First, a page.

by Erica Meza
Palo Alto College
San Antonio, TX
The 2008 film “Yes Man” starring Jim Carrey tells the story of Carl Allen, a loan officer who is stuck in a rut of negativity. He says “no” to everything, to the point that it affects his work performance and friendships. One day, he runs into an old colleague whose life has completely changed by a motivational “Yes!” seminar, which he convinces Allen to attend.
At the seminar, Allen commits to saying, “Yes!” to whatever life throws his way. The result is comical and over-the-top, in true Jim Carrey fashion, but Carl Allen experiences a new way of life by changing his mindset and seizing opportunities.
Prior to working in higher education, I worked in ad agencies servicing global clients. The stakes of keeping your clients happy are high — everyone’s jobs literally depend on their business. Early in my career, my boss taught me his mantra: “Always come from a position of ‘yes.’”
I wasn’t sad to leave that high stakes environment behind, but I brought everything I learned with me to Palo Alto College. Some things are different, but a lot is the same. One such constant is that everyone, regardless of their educational background or work experience, thinks they have the best marketing ideas.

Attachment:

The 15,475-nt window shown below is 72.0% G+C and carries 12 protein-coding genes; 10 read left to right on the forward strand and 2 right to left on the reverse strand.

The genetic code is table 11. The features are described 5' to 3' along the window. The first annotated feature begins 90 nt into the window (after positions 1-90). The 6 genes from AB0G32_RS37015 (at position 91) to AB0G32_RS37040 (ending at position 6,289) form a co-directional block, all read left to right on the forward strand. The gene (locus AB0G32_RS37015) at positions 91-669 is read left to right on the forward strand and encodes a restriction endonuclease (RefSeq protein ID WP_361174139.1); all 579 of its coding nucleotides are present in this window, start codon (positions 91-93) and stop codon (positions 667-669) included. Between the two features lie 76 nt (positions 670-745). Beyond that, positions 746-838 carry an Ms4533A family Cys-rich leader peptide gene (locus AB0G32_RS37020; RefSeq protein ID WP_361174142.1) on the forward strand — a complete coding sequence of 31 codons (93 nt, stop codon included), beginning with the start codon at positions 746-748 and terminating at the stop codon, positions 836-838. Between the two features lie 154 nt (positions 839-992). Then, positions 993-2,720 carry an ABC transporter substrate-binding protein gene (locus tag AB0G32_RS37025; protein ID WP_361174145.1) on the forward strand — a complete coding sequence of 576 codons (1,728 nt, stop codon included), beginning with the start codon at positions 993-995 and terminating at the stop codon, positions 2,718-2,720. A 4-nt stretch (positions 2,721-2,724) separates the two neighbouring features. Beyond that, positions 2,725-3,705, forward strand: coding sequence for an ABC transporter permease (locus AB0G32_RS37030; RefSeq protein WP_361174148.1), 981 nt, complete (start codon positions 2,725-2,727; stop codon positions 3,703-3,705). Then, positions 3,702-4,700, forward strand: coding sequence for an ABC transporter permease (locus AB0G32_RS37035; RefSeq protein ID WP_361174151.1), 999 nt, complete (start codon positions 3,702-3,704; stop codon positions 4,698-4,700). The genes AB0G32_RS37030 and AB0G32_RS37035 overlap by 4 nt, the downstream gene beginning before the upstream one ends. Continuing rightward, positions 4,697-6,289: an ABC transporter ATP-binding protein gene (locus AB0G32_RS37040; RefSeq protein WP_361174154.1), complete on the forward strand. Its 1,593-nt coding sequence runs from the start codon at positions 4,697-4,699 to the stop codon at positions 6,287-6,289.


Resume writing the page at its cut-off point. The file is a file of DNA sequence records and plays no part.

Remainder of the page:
(Of course, that’s a sweeping generalization. I should add that at Palo Alto College, our team is fortunate to have a solid group of colleagues at all levels who truly trust our expertise and give us a seat at the table.)
My point is this: Clients, no matter where you work, can come up with all sorts of ideas. It’s easy to simply dismiss their ideas with a laugh or an eye roll.
Perhaps a better approach is to get to the root of what they’re asking. Make a habit of positioning your responses with a “yes” mentality. Responses like, “I hadn’t considered that idea. What are you trying to accomplish with this project?” can help you understand their objectives, and it opens the door for you to get creative, solve problems and innovate.
In the agency world, having a “no” mentality is high risk. If you don’t give clients what they want, they will eventually leave your company. But I’d argue that it’s high risk in higher education, too. “This is the way we do things,” can mean that you don’t connect to your students, faculty, staff and community in the way that they deserve.
“Yes” doesn’t mean you shouldn’t have boundaries. The movie “Yes Man” will show you that no boundaries can put you in some precarious situations. But changing your perspective to approach problems from a position of “yes,” can allow you to be more collaborative with colleagues and deliver results that can make all the difference.
Erica Meza is the coordinator of communication at Palo Alto College in San Antonio, Texas.